Undetected Brain Waves?: A brain dead individual produces a "flat line" on an electroencephalogram, or EEG. However, recent research shows the potential for previously unseen brain activity in flat line and coma cases, although scientists differ on the significance of these findings. Image: Markus Spring/Flickr
What does it mean to be “brain dead”? For years one of the hallmarks has been a lack of electrical activity in the brain, which shows up on an electroencephalogram, or EEG, as a flat line. But what if inside the brain of a person who had already flat lined, there was still something going on—some murmur of electrical signals? Could the person still be considered brain dead?
These questions were thrown into relief when researchers investigated a heart-attack patient in a hospital in Romania in August 2011. The patient had lapsed into a coma, and was having seizures. Doctors placed the man on antiepileptic medication and an anesthetic. When they took an EEG recording they observed a pattern of activity they did not recognize: a series of small v-shaped signals. When they took the man off the antiepileptic after six days, his EEG readings briefly showed a flat line, also known as an isoelectric line, before returning to the pattern of activity characteristic of the coma state immediately preceding a flat line, a period called burst-suppression. Unable to interpret this phenomenon, the doctors asked a team of researchers at the Universite de Montreal for help.
To replicate the previously-unidentified v-shaped signals the Universite de Montreal researchers put 26 cats into comas by administering large doses of the anesthetic isoflurane. Once the cats registered flat EEG readings, the researchers upped the dose of isoflurane, placing the cats in deeper comas. At this point, they saw a “re-vitalization” of brain activity, characterized by sharp, low frequency EEG waves—the same activity the Romanian doctors had observed in their heart-attack patient, they say. The Montreal researchers called their discovery “v-complex” waves, partially because the waves resemble the Greek letter.
The v-complex electrical impulses most likely originated in the hippocampus, an ancient structure located in the middle of the brain thought to be involved in memory storage and consolidation. The pulses generated by the hippocampus were reverberating and rippling out to other brain structures, the researchers wrote, eventually reaching the outer cortex, which is responsible for higher-order cognitive processes like thought and language.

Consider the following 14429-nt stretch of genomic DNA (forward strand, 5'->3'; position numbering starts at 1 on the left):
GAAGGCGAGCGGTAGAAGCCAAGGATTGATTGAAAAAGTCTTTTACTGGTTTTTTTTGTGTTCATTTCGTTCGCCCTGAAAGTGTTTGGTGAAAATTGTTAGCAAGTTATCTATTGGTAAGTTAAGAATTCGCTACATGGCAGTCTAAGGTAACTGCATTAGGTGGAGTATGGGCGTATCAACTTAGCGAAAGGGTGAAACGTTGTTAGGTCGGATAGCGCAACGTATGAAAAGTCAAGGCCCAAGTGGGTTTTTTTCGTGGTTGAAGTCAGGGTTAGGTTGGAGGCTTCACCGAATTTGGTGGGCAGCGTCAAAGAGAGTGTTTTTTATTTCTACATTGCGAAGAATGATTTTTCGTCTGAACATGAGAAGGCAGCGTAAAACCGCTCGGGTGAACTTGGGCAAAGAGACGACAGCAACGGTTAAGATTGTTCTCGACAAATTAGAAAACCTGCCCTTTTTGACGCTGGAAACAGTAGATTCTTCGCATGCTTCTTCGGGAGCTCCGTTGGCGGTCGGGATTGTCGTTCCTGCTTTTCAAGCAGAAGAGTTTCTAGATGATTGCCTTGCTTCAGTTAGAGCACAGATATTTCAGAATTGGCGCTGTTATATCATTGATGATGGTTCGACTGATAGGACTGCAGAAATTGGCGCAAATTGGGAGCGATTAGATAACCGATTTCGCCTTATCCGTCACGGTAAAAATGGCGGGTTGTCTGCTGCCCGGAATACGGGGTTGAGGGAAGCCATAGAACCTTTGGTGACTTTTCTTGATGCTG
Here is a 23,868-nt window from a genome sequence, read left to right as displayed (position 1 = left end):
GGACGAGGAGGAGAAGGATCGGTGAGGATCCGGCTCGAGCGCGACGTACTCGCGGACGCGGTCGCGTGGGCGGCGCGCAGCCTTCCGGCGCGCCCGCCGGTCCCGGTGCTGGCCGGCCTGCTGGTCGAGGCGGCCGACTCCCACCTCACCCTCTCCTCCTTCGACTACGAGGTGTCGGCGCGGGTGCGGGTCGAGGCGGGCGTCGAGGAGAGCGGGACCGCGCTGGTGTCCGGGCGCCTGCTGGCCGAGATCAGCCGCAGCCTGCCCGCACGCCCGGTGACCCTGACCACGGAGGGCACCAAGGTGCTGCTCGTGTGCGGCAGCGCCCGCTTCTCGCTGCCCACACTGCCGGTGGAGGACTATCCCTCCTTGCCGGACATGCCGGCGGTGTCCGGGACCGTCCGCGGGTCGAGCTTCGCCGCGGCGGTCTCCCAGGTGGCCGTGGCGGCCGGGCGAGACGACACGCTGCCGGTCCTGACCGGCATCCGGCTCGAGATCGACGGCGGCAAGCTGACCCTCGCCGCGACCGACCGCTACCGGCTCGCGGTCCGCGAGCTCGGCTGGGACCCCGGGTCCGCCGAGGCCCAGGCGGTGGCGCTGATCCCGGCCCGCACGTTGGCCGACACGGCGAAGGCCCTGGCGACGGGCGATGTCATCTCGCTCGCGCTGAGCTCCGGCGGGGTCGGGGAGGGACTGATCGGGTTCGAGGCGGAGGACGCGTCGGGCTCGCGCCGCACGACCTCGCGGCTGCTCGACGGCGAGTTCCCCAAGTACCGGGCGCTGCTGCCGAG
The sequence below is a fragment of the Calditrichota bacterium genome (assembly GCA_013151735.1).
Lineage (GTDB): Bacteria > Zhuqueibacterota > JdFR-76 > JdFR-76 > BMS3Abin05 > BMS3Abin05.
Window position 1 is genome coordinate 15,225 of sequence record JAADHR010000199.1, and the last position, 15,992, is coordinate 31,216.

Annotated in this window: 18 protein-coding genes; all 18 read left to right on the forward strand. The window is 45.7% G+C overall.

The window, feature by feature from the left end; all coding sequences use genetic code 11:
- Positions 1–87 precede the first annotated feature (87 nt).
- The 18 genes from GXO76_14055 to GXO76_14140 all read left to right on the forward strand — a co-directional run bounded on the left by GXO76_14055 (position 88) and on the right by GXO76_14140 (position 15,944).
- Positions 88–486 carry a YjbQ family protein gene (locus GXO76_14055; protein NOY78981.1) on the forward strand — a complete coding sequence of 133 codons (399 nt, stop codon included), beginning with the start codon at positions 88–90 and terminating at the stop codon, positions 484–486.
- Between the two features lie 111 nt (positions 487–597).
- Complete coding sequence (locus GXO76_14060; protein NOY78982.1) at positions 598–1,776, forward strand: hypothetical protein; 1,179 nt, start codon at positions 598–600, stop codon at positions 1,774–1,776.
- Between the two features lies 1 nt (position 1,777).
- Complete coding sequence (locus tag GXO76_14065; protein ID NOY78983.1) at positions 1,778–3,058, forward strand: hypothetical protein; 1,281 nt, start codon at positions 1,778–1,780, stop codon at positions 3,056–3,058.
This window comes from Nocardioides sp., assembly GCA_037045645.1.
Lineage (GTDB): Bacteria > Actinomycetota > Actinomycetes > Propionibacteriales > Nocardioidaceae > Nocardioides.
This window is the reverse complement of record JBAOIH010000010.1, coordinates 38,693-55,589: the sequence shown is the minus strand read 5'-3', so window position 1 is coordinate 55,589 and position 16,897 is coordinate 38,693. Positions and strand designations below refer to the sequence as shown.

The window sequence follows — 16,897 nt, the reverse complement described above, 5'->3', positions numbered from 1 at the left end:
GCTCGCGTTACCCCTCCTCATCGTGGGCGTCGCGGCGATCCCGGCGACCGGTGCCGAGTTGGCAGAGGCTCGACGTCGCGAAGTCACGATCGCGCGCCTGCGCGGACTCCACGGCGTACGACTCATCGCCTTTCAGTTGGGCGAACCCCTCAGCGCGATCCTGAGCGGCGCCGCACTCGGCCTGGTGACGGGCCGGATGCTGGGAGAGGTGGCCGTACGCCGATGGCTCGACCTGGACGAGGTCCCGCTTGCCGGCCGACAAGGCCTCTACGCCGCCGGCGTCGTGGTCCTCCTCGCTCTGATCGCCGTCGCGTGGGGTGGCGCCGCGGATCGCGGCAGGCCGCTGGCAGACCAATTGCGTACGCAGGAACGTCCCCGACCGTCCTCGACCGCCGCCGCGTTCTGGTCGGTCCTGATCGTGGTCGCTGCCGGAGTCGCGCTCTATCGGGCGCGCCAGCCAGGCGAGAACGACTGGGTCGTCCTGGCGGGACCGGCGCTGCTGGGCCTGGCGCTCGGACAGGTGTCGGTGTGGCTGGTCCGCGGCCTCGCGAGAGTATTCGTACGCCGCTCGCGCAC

In a conscious, healthy brain, the cortex sends signals down to the older brain regions that govern our baser urges. The researchers hypothesize that by placing the cats in such a deep coma, they may have shut off all brain activity in the cortex, at which point the hippocampus took over, and electrical signals began to be transmitted from the bottom up rather than top down.
“Everybody thinks that the flat line is the ultimate frontier of living brain,” says Florin Amzica, a neurophysiologist at Universite de Montreal and coauthor on the paper. He suspects the waves have not been discovered before simply because no one bothered to look.
Amzica is quick to note that this brain activity does not mean that the patient is capable of cognition, however. “During a flat line, consciousness is abolished,” he says, adding that it does not make sense that consciousness would return in an even deeper coma state.
Furthermore, coma patients with significant brain damage are unlikely to move past a flat line to v-complex activity, which appears to occur only when the brain has not experienced extensive cellular death, according to Amzica. That includes most coma patients who have become unresponsive through some sort of traumatic event. For them, Amzica says, a flat line on the EEG probably represents true brain death from which they cannot return.
Amzica says he is not yet sure why the hippocampus continues to send signals to the rest of the brain, but for coma patients who have not experienced cell death, he thinks the pulses may be functioning as some sort of “neuroprotection.” Like any organ, when the brain is not used, the connections between the nerve cells atrophy. According to Amzica, v-complex pulses may serve to preserve a minimum level of brain function, mitigating the deterioration in a coma patient whose brain has gone through a prolonged period of disuse.